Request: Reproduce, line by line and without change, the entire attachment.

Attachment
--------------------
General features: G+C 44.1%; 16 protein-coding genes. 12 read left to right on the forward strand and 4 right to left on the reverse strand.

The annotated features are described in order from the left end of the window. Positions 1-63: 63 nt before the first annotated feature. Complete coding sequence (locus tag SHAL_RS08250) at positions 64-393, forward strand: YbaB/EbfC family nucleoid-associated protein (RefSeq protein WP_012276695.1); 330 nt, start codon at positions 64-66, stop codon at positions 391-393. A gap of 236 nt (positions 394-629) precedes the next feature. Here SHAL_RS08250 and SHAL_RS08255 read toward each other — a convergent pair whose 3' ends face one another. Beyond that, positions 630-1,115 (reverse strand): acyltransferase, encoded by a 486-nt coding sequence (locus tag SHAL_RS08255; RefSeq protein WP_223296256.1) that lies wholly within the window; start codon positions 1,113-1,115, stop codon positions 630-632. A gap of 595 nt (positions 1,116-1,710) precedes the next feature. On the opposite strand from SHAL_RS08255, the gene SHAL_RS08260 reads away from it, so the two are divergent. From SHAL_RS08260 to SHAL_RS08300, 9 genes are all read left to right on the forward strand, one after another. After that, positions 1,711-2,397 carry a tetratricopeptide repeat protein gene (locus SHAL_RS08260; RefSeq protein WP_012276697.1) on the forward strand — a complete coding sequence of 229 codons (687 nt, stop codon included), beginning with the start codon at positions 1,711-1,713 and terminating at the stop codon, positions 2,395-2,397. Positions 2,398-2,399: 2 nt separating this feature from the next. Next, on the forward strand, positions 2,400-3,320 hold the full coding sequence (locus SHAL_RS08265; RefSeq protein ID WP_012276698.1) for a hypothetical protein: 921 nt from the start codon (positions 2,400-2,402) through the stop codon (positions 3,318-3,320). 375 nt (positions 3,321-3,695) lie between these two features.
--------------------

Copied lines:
General features: G+C 44.1%; 16 protein-coding genes. 12 read left to right on the forward strand and 4 right to left on the reverse strand.

The annotated features are described in order from the left end of the window. Positions 1-63: 63 nt before the first annotated feature. Complete coding sequence (locus tag SHAL_RS08250) at positions 64-393, forward strand: YbaB/EbfC family nucleoid-associated protein (RefSeq protein WP_012276695.1); 330 nt, start codon at positions 64-66, stop codon at positions 391-393. A gap of 236 nt (positions 394-629) precedes the next feature. Here SHAL_RS08250 and SHAL_RS08255 read toward each other — a convergent pair whose 3' ends face one another. Beyond that, positions 630-1,115 (reverse strand): acyltransferase, encoded by a 486-nt coding sequence (locus tag SHAL_RS08255; RefSeq protein WP_223296256.1) that lies wholly within the window; start codon positions 1,113-1,115, stop codon positions 630-632. A gap of 595 nt (positions 1,116-1,710) precedes the next feature. On the opposite strand from SHAL_RS08255, the gene SHAL_RS08260 reads away from it, so the two are divergent. From SHAL_RS08260 to SHAL_RS08300, 9 genes are all read left to right on the forward strand, one after another. After that, positions 1,711-2,397 carry a tetratricopeptide repeat protein gene (locus SHAL_RS08260; RefSeq protein WP_012276697.1) on the forward strand — a complete coding sequence of 229 codons (687 nt, stop codon included), beginning with the start codon at positions 1,711-1,713 and terminating at the stop codon, positions 2,395-2,397. Positions 2,398-2,399: 2 nt separating this feature from the next. Next, on the forward strand, positions 2,400-3,320 hold the full coding sequence (locus SHAL_RS08265; RefSeq protein ID WP_012276698.1) for a hypothetical protein: 921 nt from the start codon (positions 2,400-2,402) through the stop codon (positions 3,318-3,320). 375 nt (positions 3,321-3,695) lie between these two features.